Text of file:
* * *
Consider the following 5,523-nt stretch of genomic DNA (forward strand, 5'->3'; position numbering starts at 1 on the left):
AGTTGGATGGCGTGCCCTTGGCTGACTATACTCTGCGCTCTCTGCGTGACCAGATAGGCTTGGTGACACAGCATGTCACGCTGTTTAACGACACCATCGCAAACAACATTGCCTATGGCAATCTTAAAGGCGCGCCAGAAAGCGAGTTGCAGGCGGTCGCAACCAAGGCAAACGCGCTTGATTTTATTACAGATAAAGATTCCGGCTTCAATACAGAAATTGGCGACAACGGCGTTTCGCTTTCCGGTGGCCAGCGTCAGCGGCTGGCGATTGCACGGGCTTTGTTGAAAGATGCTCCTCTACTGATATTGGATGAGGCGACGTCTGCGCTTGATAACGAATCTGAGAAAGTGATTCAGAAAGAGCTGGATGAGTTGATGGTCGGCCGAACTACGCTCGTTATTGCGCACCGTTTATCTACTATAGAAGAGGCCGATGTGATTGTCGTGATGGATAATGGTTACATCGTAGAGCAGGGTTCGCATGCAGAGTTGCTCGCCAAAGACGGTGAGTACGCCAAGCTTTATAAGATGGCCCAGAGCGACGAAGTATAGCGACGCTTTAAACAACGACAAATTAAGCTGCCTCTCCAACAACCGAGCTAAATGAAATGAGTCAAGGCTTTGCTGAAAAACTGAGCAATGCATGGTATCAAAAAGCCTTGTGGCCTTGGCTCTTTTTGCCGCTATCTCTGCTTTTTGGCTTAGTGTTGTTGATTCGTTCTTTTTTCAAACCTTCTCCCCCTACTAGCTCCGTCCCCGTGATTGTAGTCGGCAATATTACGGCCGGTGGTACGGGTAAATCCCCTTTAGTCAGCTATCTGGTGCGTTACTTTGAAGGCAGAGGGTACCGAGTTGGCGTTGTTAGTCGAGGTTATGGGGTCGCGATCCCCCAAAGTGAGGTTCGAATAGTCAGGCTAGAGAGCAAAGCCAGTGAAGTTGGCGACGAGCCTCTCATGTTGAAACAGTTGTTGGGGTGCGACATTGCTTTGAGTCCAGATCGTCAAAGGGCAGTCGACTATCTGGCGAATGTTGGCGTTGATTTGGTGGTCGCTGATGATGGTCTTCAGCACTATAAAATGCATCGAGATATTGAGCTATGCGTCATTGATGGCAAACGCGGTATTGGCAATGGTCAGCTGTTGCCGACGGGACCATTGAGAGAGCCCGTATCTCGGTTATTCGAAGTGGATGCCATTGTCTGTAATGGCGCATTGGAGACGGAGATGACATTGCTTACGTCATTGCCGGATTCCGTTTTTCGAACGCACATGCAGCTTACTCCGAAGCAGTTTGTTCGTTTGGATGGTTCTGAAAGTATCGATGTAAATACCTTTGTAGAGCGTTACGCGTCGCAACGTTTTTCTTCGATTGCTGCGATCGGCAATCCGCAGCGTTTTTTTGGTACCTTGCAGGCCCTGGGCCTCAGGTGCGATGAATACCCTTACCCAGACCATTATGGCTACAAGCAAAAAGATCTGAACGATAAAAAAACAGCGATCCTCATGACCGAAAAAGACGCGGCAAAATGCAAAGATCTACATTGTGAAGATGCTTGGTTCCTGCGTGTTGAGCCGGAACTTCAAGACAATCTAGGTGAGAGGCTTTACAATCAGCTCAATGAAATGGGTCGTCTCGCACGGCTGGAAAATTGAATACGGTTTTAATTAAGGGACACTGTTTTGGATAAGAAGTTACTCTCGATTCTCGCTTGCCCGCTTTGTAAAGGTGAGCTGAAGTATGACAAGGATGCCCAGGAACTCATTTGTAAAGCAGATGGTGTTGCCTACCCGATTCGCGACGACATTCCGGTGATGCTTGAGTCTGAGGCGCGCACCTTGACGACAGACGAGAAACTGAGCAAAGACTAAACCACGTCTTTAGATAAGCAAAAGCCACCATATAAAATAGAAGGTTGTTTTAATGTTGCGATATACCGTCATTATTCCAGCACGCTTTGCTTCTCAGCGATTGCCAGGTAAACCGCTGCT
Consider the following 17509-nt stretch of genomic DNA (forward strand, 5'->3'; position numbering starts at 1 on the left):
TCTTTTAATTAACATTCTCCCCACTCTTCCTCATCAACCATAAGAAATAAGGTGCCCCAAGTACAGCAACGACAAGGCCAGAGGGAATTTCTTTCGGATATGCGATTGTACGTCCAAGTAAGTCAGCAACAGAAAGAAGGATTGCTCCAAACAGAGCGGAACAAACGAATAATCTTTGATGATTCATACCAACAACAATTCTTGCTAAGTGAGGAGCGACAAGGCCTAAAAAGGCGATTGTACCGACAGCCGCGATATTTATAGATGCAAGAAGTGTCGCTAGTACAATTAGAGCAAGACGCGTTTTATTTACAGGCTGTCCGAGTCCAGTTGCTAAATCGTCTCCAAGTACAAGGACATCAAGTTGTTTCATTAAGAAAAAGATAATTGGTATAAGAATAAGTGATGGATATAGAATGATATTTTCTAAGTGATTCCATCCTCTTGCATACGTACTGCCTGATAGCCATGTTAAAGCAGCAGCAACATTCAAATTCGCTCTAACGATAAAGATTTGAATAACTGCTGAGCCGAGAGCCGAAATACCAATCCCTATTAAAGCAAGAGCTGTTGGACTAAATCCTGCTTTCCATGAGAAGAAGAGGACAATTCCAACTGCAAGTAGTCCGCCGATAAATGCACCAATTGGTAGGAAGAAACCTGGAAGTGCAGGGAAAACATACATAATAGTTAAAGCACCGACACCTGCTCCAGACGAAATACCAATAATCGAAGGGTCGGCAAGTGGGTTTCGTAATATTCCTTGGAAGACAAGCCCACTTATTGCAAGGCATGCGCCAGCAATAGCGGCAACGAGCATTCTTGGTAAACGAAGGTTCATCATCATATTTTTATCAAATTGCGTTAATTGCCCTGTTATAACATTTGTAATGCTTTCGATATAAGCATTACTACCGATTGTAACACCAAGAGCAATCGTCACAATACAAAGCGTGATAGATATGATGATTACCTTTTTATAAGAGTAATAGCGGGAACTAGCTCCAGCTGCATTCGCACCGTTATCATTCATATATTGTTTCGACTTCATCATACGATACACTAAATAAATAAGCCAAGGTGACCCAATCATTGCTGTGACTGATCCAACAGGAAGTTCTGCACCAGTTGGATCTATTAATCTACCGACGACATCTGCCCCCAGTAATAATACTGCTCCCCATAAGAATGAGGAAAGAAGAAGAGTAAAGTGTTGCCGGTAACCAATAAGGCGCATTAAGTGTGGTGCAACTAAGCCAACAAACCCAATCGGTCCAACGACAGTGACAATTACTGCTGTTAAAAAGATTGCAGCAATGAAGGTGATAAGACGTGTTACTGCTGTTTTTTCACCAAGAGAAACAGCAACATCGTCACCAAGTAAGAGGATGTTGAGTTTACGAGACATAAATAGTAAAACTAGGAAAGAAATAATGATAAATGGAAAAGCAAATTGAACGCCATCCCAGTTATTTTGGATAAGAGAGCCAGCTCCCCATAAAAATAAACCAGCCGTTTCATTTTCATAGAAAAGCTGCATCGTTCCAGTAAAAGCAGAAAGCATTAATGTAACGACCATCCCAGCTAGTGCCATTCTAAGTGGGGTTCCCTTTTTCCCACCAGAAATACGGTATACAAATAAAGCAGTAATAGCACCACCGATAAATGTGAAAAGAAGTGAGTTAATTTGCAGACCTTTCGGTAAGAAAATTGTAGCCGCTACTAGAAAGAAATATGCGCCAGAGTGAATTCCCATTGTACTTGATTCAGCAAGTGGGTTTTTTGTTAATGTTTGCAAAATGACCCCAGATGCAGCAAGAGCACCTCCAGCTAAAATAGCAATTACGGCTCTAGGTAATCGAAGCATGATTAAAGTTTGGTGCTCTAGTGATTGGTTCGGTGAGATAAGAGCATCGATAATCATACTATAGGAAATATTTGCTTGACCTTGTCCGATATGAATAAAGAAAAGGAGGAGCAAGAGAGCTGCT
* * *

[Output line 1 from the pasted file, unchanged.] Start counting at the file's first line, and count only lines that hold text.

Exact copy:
Consider the following 5,523-nt stretch of genomic DNA (forward strand, 5'->3'; position numbering starts at 1 on the left):